It's the same with Smith. He did reveal on Sunday that he changes his grip slightly when shifting from white-ball cricket to Tests, but it isn't as extreme as restringing a right-hander's guitar and then creating magic with it left-handed. But like with Hendrix, when Smith is in the middle, scoring runs in the midst of all his idiosyncrasies, it does make you wonder what exactly is going on here? It's just that in both their cases, nobody had ever played it the way they had because in many ways nobody ever thought it could be.
Well every shot that Smith does play, owing to the positions he gets into mostly, are the cricketing versions of blue notes. But unlike when you play them on a guitar, they aren't played at a slightly different pitch than standard; they just seem to be played on a different pitch to the others playing in the same match.
Hendrix went down on his knees and set his guitar on fire. At Edgbaston, it was the English bowlers and fielders who were left on their knees with their hopes of going past the Smith defence up in flames and reduced to Ashes of a different kind. For, the Voodoo Child of cricket batting wasn't just holding court, he was busy setting it ablaze.
The thing with Smith is he's not always playing games only with the bowlers, it seems he involves himself in it as well. Like all exceptional batsman he always seems to spot the gaps and not the fielders. But often you'll see him get obsessed with one gap in particular that he hasn't previously penetrated and then keep trying to hit a ball through there. For two straight overs facing Moeen Ali on Sunday, he would keep turning towards the space beyond the short-leg fielder and between fine-leg and deep backward square-leg and gazing longingly.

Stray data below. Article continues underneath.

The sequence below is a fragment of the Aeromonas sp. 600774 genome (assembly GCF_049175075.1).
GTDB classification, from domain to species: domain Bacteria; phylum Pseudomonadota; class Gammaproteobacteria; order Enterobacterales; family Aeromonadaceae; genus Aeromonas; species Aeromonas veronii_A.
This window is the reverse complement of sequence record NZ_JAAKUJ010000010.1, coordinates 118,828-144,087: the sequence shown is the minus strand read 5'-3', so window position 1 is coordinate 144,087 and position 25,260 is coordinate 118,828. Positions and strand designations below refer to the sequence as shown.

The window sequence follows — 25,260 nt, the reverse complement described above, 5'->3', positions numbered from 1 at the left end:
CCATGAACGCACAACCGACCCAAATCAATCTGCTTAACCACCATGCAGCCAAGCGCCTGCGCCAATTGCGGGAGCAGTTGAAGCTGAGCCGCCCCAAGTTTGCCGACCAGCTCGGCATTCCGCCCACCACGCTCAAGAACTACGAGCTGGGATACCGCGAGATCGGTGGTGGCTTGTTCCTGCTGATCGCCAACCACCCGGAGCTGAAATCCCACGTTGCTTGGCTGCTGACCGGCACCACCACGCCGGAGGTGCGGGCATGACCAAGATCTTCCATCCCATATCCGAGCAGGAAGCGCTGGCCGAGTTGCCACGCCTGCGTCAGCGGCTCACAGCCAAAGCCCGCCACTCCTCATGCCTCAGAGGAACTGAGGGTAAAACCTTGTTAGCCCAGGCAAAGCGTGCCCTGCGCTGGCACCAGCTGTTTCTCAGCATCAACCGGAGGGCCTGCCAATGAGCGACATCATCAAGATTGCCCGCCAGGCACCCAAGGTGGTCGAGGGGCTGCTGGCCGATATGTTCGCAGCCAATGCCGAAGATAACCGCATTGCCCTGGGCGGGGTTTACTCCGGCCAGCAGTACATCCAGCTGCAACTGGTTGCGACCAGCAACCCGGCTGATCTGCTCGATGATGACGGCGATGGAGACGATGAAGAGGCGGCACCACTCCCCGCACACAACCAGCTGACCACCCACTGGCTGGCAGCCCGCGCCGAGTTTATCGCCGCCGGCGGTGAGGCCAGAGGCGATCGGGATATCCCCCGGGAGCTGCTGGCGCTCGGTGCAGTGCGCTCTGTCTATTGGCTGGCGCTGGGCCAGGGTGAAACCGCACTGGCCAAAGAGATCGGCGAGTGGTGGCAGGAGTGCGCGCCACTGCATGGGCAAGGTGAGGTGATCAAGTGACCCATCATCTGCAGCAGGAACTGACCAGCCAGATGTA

Ali to his credit kept bowling in areas from where Smith simply couldn't get the ball there. But without fail he would turn and look towards the gap, and you could sense the evident delight in him when he finally got the ball past short-leg, even if it was only for a couple of runs. Similarly, there are some leaves that seem to give Smith more joy than others, and like he did after driving Ben Stokes through cover-point for a boundary, he doesn't mind letting the bowler know that he took a lot of joy in producing the shot.
But as always when you try and ask him about these self-indulgent games within games, Smith rarely divulges much. On Sunday when asked about why he looks pleased with some leaves and shots, fellow centurion Matthew Wade butted in with a warning saying, "Dangerous question trying to get in Smudge's head. You don't want to be in there." And once Smith was done giving nothing away, Wade piped in again. "Told ya."
Maybe, just maybe, even Smith doesn't have answers to the incessant questions that arise from his style of batting and the success he manages to achieve with it. And maybe he is a genius as a result of his ingenuity. Maybe he does both beguile and intrigue everyone who bears witness to his singular and unmatchable skills. And maybe, though not quite yet, he will in addition to already being the most effective batsman in history, be hailed as the best to have done so as well, even if we'll never have a definitive answer to how he does what he does.